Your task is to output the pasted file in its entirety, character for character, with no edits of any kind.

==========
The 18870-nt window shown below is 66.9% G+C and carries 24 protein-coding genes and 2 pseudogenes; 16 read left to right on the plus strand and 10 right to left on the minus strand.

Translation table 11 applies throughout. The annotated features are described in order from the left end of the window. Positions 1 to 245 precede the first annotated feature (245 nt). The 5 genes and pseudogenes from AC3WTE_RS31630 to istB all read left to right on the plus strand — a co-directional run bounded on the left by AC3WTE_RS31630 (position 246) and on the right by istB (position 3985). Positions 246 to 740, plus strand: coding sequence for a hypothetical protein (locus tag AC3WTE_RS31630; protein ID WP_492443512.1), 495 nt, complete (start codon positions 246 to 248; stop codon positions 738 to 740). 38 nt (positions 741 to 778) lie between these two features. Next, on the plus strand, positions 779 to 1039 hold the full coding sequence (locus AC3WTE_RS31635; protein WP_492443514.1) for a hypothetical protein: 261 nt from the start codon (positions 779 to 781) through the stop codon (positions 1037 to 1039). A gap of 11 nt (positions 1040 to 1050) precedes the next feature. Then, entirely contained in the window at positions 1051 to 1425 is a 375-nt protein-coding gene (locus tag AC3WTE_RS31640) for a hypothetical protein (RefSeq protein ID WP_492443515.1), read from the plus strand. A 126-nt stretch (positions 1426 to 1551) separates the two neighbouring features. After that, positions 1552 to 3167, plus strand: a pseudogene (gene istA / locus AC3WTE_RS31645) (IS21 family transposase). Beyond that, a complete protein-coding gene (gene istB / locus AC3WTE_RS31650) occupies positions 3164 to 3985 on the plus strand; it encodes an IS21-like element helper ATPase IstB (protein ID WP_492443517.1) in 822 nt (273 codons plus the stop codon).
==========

The 18870-nt window shown below is 66.9% G+C and carries 24 protein-coding genes and 2 pseudogenes; 16 read left to right on the plus strand and 10 right to left on the minus strand.

Translation table 11 applies throughout. The annotated features are described in order from the left end of the window. Positions 1 to 245 precede the first annotated feature (245 nt). The 5 genes and pseudogenes from AC3WTE_RS31630 to istB all read left to right on the plus strand — a co-directional run bounded on the left by AC3WTE_RS31630 (position 246) and on the right by istB (position 3985). Positions 246 to 740, plus strand: coding sequence for a hypothetical protein (locus tag AC3WTE_RS31630; protein ID WP_492443512.1), 495 nt, complete (start codon positions 246 to 248; stop codon positions 738 to 740). 38 nt (positions 741 to 778) lie between these two features. Next, on the plus strand, positions 779 to 1039 hold the full coding sequence (locus AC3WTE_RS31635; protein WP_492443514.1) for a hypothetical protein: 261 nt from the start codon (positions 779 to 781) through the stop codon (positions 1037 to 1039). A gap of 11 nt (positions 1040 to 1050) precedes the next feature. Then, entirely contained in the window at positions 1051 to 1425 is a 375-nt protein-coding gene (locus tag AC3WTE_RS31640) for a hypothetical protein (RefSeq protein ID WP_492443515.1), read from the plus strand. A 126-nt stretch (positions 1426 to 1551) separates the two neighbouring features. After that, positions 1552 to 3167, plus strand: a pseudogene (gene istA / locus AC3WTE_RS31645) (IS21 family transposase). Beyond that, a complete protein-coding gene (gene istB / locus AC3WTE_RS31650) occupies positions 3164 to 3985 on the plus strand; it encodes an IS21-like element helper ATPase IstB (protein ID WP_492443517.1) in 822 nt (273 codons plus the stop codon).